Nanotechnology Means Solar Could Soon Be Everywhere

Posted on Aug 11 2010 - 11:09am by Matt Jackson

The fight to find a viable and meaningful use of renewable energy is far from over. Solar power is a fairly obvious use of our natural resources especially if global warming leads to hotter summers but solar panels can prove cumbersome and far from attractive. They are also quite costly unless you are one of the lucky ones to receive free solar panels from HomeSun and they are far from being the absolute solution that many experts seek.

However, nanotechnology experts at the University of Leicester could have made a major breakthrough that will one day see everyday items like windows, walls, and standard roof tiles creating energy where they stand. A nanite based solar panel film would be virtually invisible to the eye and could be fitted on anything that stood outdoors. Initially it would presumably cost a lot of money but as is often the way, the price would eventually come down as manufacturing processes were improved and made more cost effective.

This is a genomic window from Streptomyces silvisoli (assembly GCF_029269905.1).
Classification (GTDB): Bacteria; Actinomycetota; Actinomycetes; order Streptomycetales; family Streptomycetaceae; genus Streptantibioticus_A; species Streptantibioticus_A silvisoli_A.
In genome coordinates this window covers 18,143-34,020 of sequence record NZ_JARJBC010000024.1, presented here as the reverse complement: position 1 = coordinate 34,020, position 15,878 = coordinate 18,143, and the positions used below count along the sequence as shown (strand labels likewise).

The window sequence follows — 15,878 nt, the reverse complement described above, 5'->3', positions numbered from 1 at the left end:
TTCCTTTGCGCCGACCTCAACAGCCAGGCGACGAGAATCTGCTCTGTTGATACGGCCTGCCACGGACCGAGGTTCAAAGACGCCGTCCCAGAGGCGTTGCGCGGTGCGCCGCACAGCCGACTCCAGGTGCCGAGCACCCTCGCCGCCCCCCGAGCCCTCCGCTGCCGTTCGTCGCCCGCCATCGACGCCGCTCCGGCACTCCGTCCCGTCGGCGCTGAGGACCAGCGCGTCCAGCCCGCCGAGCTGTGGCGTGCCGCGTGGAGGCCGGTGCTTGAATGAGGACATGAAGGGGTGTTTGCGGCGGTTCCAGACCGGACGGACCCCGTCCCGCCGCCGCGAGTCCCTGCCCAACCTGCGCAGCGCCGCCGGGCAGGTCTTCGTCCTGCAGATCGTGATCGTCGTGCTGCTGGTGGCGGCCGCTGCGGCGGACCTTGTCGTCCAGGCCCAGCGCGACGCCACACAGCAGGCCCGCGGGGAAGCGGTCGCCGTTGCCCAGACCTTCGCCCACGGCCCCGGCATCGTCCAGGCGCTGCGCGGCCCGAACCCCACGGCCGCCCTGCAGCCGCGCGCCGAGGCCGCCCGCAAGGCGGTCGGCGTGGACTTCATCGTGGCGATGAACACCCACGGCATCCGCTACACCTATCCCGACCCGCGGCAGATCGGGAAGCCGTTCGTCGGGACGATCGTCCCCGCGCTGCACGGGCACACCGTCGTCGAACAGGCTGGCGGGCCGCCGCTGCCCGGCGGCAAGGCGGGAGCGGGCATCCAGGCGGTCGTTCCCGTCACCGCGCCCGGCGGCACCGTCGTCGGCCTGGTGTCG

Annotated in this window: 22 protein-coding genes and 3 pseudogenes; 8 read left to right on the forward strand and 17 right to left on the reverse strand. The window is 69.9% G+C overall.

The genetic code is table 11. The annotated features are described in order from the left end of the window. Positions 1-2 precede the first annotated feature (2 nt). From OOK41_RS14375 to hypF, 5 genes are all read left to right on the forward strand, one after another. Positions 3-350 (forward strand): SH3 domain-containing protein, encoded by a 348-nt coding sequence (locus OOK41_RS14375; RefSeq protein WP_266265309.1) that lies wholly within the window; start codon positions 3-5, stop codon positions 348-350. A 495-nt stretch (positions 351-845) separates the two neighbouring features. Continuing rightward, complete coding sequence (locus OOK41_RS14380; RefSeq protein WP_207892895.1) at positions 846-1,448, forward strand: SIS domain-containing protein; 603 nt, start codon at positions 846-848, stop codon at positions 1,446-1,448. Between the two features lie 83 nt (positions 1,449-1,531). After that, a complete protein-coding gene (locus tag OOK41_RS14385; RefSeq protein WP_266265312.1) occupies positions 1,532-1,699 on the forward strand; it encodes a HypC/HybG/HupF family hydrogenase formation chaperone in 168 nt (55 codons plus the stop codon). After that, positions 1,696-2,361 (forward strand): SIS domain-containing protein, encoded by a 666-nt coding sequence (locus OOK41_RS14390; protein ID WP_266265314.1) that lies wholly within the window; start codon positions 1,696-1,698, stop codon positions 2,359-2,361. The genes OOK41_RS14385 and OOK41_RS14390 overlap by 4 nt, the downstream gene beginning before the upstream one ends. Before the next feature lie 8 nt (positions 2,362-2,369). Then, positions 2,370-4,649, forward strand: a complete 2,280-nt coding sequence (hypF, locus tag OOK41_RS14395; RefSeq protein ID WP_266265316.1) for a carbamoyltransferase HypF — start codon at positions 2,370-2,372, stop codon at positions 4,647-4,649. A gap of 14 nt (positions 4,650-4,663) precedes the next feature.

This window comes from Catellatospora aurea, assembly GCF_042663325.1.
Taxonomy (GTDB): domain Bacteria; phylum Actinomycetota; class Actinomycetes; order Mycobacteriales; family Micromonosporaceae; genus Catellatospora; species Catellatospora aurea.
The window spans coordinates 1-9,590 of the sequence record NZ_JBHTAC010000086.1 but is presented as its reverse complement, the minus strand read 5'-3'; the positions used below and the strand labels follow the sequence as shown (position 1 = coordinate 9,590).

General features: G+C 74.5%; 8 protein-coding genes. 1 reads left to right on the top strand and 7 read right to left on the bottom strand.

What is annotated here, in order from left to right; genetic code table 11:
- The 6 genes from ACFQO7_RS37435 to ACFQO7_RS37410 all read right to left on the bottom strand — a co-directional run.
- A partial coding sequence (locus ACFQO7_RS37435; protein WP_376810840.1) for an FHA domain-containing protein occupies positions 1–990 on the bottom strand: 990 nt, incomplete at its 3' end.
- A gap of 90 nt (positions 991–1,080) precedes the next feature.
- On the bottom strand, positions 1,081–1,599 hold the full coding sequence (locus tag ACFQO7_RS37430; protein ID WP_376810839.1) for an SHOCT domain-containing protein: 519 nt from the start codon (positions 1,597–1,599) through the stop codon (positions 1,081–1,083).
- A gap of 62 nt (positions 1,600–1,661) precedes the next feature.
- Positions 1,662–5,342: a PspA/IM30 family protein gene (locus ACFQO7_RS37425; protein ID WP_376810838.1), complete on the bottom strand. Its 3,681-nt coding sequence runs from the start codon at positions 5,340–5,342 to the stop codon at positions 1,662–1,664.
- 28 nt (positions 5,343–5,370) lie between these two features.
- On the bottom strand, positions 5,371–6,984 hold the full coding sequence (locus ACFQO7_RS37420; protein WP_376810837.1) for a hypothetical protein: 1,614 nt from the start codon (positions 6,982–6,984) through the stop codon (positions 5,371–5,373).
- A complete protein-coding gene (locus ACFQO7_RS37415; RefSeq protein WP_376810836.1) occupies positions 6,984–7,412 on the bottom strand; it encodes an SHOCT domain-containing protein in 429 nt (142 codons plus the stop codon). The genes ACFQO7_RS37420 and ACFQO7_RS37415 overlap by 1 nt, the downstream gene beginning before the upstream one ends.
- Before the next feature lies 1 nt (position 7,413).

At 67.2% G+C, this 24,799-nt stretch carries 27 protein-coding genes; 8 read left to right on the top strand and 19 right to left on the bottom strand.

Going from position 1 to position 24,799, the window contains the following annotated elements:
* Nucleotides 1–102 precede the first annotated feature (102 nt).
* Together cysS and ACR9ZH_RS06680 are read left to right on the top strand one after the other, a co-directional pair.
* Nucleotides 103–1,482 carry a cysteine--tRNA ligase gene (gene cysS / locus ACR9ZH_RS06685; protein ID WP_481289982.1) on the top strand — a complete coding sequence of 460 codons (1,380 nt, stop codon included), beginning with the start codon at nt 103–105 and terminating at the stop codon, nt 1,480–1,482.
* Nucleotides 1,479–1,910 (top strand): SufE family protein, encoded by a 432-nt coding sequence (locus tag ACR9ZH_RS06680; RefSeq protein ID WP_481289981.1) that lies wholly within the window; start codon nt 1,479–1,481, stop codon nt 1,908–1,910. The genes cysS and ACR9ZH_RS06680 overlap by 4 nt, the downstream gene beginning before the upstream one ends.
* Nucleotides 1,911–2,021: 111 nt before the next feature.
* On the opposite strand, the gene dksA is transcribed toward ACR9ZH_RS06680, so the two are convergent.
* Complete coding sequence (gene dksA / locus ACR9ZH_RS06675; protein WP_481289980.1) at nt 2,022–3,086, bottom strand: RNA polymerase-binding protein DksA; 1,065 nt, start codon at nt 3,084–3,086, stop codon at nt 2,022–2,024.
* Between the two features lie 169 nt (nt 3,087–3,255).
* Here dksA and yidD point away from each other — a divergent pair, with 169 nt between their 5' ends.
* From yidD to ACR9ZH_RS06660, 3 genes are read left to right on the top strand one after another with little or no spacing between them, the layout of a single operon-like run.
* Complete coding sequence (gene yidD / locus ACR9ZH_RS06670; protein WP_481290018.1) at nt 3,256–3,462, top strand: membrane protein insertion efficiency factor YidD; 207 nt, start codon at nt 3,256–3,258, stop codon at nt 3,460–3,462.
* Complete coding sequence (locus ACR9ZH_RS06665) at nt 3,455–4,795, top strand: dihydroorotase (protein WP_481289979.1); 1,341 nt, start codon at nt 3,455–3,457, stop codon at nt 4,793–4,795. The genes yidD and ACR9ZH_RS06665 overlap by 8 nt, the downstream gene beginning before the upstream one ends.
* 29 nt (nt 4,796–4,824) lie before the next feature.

The University of Leicester has joined forces with EnSol AS, a Norwegian company, in order to develop the idea of a solar film. The technology relies on a new type of solar cell that was first developed by EnSol AS chief Phil Denby and through the partnership it is hoped that it will be made more practical, more effective, and more cost effective.

You could basically end up wrapping your home in solar clingfilm, piercing a few holes, and then leaving it to cook in the microwave and producing enough electricity to power your home. Once electric cars become more commonplace it means that you’ll even be able to power your car so it would make you more cost effective too – or, at least, that’s the hope.

Have you got solar panels in your home?

Would you use solar cling film wrap to cover your home?

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